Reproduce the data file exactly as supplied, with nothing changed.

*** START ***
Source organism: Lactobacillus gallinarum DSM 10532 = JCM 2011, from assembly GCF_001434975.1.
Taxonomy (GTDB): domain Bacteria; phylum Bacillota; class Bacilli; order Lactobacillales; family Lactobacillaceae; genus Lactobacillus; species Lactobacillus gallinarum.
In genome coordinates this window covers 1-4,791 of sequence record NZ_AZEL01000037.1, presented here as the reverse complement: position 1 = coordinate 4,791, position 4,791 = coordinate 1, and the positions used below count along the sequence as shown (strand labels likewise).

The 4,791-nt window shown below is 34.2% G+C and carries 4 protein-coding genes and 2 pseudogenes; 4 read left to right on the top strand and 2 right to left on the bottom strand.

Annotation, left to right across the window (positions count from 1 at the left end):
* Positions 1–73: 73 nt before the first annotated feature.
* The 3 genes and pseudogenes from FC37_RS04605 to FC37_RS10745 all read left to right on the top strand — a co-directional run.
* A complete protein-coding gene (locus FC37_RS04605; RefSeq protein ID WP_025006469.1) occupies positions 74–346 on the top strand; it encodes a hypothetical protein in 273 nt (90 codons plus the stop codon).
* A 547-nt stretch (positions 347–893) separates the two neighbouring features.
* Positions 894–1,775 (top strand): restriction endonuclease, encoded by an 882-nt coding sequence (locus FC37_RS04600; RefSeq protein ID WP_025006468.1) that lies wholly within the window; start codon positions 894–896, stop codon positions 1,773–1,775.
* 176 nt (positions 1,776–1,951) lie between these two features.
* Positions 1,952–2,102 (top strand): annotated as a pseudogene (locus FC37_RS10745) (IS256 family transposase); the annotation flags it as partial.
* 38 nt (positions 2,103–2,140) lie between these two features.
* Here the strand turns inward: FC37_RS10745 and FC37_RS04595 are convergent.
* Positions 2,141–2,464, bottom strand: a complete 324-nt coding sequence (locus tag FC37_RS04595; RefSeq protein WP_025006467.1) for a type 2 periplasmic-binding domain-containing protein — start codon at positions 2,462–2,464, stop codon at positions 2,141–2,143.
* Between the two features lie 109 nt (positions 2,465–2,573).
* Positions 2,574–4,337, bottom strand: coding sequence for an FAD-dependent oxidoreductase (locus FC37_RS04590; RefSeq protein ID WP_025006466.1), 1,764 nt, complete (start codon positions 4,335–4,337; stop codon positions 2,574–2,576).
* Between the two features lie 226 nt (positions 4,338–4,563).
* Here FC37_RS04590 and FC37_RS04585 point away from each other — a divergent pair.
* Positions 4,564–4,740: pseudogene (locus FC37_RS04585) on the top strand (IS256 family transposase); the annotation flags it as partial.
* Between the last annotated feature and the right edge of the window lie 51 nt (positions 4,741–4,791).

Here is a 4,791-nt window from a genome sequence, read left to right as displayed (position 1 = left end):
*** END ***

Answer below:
Source organism: Lactobacillus gallinarum DSM 10532 = JCM 2011, from assembly GCF_001434975.1.
Taxonomy (GTDB): domain Bacteria; phylum Bacillota; class Bacilli; order Lactobacillales; family Lactobacillaceae; genus Lactobacillus; species Lactobacillus gallinarum.
In genome coordinates this window covers 1-4,791 of sequence record NZ_AZEL01000037.1, presented here as the reverse complement: position 1 = coordinate 4,791, position 4,791 = coordinate 1, and the positions used below count along the sequence as shown (strand labels likewise).

The 4,791-nt window shown below is 34.2% G+C and carries 4 protein-coding genes and 2 pseudogenes; 4 read left to right on the top strand and 2 right to left on the bottom strand.

Annotation, left to right across the window (positions count from 1 at the left end):
* Positions 1–73: 73 nt before the first annotated feature.
* The 3 genes and pseudogenes from FC37_RS04605 to FC37_RS10745 all read left to right on the top strand — a co-directional run.
* A complete protein-coding gene (locus FC37_RS04605; RefSeq protein ID WP_025006469.1) occupies positions 74–346 on the top strand; it encodes a hypothetical protein in 273 nt (90 codons plus the stop codon).
* A 547-nt stretch (positions 347–893) separates the two neighbouring features.
* Positions 894–1,775 (top strand): restriction endonuclease, encoded by an 882-nt coding sequence (locus FC37_RS04600; RefSeq protein ID WP_025006468.1) that lies wholly within the window; start codon positions 894–896, stop codon positions 1,773–1,775.
* 176 nt (positions 1,776–1,951) lie between these two features.
* Positions 1,952–2,102 (top strand): annotated as a pseudogene (locus FC37_RS10745) (IS256 family transposase); the annotation flags it as partial.
* 38 nt (positions 2,103–2,140) lie between these two features.
* Here the strand turns inward: FC37_RS10745 and FC37_RS04595 are convergent.
* Positions 2,141–2,464, bottom strand: a complete 324-nt coding sequence (locus tag FC37_RS04595; RefSeq protein WP_025006467.1) for a type 2 periplasmic-binding domain-containing protein — start codon at positions 2,462–2,464, stop codon at positions 2,141–2,143.
* Between the two features lie 109 nt (positions 2,465–2,573).
* Positions 2,574–4,337, bottom strand: coding sequence for an FAD-dependent oxidoreductase (locus FC37_RS04590; RefSeq protein ID WP_025006466.1), 1,764 nt, complete (start codon positions 4,335–4,337; stop codon positions 2,574–2,576).
* Between the two features lie 226 nt (positions 4,338–4,563).
* Here FC37_RS04590 and FC37_RS04585 point away from each other — a divergent pair.
* Positions 4,564–4,740: pseudogene (locus FC37_RS04585) on the top strand (IS256 family transposase); the annotation flags it as partial.
* Between the last annotated feature and the right edge of the window lie 51 nt (positions 4,741–4,791).

Here is a 4,791-nt window from a genome sequence, read left to right as displayed (position 1 = left end):